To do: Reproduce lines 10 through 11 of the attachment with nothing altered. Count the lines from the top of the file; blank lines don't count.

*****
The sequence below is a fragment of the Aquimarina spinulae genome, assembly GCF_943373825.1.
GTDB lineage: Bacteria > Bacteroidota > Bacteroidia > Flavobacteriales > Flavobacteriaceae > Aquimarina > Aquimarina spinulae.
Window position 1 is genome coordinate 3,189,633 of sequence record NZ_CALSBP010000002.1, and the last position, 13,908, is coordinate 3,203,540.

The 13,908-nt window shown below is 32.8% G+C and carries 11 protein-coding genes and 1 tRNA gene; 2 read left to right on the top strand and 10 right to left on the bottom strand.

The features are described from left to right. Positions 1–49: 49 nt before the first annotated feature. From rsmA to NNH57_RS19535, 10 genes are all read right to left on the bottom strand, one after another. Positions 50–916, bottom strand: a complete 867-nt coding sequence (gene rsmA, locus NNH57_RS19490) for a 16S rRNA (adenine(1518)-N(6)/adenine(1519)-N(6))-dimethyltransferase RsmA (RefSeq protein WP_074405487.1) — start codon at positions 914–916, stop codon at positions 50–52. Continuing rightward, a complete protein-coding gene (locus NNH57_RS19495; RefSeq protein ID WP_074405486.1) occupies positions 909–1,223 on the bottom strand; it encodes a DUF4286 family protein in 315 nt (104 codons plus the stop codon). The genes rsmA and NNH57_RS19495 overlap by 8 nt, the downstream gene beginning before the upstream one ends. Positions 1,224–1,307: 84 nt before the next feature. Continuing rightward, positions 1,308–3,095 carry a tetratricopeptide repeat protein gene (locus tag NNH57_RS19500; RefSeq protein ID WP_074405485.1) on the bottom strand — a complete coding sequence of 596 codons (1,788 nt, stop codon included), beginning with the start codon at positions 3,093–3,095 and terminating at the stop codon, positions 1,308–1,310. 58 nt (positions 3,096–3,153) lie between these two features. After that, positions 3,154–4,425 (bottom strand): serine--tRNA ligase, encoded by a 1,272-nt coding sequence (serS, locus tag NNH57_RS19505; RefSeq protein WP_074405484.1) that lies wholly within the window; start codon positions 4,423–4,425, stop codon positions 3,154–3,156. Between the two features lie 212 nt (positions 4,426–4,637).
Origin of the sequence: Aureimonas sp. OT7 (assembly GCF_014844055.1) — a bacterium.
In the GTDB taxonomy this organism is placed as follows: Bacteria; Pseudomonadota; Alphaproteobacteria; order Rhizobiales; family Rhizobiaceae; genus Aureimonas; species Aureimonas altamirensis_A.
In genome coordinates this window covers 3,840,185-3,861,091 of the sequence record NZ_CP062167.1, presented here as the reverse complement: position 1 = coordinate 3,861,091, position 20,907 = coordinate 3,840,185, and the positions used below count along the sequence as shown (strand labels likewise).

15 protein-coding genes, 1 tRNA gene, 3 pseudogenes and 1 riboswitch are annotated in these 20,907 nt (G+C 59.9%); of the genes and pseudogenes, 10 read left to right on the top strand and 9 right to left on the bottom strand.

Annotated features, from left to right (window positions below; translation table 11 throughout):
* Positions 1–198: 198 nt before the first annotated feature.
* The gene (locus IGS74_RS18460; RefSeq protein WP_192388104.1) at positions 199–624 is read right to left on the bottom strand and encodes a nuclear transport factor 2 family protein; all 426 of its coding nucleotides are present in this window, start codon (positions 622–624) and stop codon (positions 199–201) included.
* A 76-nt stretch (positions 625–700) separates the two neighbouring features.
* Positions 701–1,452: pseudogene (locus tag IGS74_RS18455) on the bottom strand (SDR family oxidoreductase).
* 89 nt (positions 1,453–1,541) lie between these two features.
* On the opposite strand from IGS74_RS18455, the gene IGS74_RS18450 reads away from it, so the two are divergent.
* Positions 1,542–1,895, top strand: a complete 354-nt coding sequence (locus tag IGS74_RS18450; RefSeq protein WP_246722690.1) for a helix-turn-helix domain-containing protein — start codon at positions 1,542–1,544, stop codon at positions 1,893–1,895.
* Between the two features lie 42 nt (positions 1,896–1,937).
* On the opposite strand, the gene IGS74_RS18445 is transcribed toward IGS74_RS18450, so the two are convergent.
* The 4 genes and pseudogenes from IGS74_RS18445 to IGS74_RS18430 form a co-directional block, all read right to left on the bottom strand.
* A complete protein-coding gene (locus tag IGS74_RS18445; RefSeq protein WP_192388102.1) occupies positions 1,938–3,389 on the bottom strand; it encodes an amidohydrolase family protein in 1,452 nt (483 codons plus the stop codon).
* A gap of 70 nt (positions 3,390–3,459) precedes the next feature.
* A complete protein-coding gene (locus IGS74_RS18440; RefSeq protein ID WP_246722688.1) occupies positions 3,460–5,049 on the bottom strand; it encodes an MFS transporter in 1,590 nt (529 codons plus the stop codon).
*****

Annotated features, from left to right (window positions below; translation table 11 throughout):
* Positions 1–198: 198 nt before the first annotated feature.